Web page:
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Homework Help: Limit of cos x as x approaches 1 formal

  1. Sep 16, 2009 #1
    1. The problem statement, all variables and given/known data

    The limit of Cos X as x approaches one using the formal definition.
    Given epsilon values of .1, .001, .00001

    2. Relevant equations

    3. The attempt at a solution

    Spent all period in physics calc trying to solve this using the formal definition.
    Since there is no way to manipulate abs(cosx-.5403)<epsilon
    I proceeded to make my delta = the epsilon values and plug into the equation.
    None of the answers were working correctly. Any help would be greatly appreciated because i have a feeling that im missing something here.
  2. jcsd
  3. Sep 16, 2009 #2


    Staff: Mentor

    It appears you want to find the individual values of delta when epsilon is .1, .001, and .00001.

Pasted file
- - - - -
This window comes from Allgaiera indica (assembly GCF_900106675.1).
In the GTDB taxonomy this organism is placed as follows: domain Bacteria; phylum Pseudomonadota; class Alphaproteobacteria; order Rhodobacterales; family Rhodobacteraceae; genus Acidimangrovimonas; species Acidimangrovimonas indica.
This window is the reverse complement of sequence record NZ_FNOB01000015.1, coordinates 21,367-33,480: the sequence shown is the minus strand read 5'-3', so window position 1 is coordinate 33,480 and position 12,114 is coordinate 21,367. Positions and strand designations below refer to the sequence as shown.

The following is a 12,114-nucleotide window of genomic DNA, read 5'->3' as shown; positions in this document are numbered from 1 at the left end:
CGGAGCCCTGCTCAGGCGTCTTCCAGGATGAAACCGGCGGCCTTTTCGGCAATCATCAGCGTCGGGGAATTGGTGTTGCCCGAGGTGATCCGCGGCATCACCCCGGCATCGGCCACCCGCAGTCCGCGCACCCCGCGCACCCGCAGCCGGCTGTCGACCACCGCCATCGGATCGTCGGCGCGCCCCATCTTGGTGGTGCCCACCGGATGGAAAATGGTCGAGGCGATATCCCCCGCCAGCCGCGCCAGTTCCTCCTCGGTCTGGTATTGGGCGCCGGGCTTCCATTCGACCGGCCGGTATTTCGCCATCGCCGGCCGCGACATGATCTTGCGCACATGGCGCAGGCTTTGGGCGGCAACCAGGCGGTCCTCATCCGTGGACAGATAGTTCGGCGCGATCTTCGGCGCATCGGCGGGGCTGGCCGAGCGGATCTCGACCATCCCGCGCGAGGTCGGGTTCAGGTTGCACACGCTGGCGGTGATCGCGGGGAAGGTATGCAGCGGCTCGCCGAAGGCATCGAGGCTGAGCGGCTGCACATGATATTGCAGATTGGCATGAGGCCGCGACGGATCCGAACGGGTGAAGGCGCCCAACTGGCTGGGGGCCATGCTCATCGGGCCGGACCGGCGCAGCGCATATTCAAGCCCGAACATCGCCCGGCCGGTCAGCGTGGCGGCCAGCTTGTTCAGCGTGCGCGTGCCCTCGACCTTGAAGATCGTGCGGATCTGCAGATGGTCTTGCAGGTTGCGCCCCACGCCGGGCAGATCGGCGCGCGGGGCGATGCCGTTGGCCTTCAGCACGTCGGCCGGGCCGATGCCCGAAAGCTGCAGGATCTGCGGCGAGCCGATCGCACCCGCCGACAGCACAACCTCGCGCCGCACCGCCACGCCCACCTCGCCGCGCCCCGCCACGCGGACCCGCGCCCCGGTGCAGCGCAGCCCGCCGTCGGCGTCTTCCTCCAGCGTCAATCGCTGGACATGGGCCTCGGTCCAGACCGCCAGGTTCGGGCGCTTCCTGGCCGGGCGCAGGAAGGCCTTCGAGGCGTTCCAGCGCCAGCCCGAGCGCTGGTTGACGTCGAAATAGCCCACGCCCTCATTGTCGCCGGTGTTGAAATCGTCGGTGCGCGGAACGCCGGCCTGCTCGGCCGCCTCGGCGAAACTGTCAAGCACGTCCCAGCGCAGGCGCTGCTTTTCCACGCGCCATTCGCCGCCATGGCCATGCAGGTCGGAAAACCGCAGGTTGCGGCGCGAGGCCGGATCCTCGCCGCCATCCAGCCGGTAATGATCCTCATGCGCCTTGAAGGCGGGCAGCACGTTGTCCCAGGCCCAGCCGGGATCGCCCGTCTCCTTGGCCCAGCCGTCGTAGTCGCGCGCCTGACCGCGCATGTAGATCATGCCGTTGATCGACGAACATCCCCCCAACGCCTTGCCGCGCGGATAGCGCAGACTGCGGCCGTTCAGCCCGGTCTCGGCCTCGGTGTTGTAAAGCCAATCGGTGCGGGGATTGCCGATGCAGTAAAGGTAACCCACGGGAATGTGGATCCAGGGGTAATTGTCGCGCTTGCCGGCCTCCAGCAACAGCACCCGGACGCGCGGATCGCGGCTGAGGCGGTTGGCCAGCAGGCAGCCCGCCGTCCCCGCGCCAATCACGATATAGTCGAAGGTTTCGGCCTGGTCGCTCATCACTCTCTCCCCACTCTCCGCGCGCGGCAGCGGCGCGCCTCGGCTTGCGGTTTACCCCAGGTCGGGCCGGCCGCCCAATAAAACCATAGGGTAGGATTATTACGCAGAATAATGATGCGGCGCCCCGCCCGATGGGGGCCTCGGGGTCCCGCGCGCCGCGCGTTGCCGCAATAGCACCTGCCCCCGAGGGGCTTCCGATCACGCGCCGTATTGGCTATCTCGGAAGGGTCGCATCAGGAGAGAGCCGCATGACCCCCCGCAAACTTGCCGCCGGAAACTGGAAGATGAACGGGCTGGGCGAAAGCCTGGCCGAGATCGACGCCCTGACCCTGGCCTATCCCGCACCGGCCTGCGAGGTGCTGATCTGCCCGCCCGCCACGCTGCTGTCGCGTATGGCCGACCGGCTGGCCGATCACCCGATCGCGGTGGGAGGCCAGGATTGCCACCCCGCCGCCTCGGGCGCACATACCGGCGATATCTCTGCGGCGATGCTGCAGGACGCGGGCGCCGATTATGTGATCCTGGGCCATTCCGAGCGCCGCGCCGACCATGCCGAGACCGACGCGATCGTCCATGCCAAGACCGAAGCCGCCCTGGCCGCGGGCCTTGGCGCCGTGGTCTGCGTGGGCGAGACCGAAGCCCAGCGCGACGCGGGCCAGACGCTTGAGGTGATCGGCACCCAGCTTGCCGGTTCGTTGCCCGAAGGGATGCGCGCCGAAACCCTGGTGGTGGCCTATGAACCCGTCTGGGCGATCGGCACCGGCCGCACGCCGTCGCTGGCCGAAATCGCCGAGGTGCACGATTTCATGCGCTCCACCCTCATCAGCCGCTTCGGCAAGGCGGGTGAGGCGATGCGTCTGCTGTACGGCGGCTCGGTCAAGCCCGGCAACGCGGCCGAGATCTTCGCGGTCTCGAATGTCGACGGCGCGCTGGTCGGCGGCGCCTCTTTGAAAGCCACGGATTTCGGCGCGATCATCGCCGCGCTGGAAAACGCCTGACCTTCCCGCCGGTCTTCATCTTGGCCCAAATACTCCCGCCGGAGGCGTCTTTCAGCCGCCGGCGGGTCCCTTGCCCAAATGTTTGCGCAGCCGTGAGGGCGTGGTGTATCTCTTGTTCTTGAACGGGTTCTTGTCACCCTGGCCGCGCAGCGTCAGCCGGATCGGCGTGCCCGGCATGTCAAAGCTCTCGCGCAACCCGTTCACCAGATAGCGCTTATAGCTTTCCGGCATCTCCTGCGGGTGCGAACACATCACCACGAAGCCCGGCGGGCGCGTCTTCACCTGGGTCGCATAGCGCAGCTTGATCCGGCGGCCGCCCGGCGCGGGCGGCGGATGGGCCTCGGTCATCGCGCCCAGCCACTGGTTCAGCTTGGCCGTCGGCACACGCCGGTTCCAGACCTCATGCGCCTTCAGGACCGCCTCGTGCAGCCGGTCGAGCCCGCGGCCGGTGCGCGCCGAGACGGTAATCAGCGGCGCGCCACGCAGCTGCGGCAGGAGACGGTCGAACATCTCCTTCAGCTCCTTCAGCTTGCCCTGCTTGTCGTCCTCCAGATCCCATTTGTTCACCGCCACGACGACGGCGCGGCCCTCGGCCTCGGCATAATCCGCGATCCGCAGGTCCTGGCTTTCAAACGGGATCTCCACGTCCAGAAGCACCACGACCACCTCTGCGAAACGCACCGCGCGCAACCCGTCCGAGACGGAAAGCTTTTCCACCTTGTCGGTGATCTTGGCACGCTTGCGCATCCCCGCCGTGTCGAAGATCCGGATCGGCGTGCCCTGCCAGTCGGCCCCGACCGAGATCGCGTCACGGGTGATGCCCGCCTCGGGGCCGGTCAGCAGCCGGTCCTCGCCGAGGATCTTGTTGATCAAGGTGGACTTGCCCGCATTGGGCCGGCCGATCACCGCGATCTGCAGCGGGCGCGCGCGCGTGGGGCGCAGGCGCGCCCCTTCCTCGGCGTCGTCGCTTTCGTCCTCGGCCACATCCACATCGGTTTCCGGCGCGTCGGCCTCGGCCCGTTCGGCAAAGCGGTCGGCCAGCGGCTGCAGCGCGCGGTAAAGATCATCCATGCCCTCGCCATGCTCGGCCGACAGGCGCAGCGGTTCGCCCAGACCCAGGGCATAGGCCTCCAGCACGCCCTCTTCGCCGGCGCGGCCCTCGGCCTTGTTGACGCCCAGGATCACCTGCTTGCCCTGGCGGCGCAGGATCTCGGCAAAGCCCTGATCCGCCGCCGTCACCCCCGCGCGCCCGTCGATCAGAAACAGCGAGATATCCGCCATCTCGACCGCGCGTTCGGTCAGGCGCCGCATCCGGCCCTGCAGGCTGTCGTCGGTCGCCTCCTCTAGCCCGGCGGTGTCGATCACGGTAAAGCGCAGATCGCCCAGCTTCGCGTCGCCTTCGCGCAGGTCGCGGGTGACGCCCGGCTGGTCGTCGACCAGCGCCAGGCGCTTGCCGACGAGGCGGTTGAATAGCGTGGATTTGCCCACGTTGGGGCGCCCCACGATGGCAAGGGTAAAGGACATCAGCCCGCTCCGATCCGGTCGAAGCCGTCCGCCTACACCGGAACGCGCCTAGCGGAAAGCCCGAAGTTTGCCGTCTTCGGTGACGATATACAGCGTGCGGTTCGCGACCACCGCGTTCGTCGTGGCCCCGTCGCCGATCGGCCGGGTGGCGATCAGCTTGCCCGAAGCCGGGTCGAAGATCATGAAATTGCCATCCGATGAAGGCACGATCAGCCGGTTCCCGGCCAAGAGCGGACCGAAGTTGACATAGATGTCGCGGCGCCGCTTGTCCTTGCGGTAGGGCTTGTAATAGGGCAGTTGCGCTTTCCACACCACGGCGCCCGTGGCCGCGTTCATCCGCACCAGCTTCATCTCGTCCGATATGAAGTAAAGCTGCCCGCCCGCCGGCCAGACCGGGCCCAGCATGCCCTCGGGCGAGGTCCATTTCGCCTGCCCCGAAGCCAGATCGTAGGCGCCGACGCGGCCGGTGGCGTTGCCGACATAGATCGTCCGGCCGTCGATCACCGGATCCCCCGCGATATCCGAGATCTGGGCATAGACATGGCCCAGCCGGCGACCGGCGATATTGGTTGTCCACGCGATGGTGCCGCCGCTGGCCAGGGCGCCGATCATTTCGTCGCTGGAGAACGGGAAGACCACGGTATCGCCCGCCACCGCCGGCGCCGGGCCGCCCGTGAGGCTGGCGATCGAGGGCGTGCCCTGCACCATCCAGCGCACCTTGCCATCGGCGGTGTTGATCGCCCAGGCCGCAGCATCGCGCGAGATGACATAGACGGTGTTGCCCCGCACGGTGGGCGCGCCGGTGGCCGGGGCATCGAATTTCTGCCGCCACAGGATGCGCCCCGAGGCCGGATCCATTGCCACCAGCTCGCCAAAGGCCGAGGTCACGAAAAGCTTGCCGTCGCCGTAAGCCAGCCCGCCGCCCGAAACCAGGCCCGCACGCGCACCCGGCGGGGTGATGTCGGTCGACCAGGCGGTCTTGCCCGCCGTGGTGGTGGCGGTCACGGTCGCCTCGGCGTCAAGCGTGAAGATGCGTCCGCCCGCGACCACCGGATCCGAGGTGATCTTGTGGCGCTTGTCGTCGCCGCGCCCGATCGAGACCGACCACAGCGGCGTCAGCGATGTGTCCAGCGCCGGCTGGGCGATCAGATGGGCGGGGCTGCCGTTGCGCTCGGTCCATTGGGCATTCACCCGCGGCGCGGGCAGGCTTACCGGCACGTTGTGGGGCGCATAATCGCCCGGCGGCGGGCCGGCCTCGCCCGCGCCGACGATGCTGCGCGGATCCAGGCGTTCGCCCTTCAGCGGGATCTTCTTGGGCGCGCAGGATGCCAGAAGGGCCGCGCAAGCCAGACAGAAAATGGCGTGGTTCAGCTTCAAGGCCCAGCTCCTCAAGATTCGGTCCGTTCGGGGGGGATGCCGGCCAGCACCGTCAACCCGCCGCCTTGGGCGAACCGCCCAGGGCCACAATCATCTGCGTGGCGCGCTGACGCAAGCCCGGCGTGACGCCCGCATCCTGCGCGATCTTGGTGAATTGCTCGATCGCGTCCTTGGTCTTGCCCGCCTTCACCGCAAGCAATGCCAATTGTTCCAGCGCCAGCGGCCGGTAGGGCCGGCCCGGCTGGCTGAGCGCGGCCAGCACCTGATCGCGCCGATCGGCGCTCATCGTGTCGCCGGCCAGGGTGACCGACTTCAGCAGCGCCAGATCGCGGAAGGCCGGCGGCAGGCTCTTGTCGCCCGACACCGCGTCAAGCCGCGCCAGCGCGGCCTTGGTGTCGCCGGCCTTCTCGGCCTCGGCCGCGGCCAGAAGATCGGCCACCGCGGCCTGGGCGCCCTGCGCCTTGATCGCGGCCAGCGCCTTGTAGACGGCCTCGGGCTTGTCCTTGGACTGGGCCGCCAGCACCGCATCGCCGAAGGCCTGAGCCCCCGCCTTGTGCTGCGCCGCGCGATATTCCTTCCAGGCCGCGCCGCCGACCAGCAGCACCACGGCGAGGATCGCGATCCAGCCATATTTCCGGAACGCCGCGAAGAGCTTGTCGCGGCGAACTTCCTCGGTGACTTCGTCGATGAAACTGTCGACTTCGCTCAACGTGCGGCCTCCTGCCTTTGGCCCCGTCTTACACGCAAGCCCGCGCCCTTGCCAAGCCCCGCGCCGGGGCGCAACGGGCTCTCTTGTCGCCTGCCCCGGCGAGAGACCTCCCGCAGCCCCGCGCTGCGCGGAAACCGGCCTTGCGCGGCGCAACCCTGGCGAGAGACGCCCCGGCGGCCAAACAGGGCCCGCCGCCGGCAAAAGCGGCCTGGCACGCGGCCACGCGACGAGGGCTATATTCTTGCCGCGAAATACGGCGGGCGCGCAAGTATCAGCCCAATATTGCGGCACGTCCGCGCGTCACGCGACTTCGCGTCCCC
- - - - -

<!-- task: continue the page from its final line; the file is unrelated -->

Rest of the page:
Set up your inequality for each of these values.
    For epsilon = .1

    |cos x - 0.5403023| < .1
    <==> -.1 < cos x - 0.5403023 < .1
    Continue in this vein until you have cos x between two values, and then use cos-1 to get an inequality in x. At that point you should have a good idea what to use for delta.

    Do the same for the other two values of epsilon.
  4. Sep 16, 2009 #3


    User Avatar
    Science Advisor
    Homework Helper
    Gold Member

    Hint: You might find this identity useful:

    [tex]\cos{a} - \cos{b} = -2 \sin \frac {a+b} 2 \sin \frac {a-b} 2[/tex]
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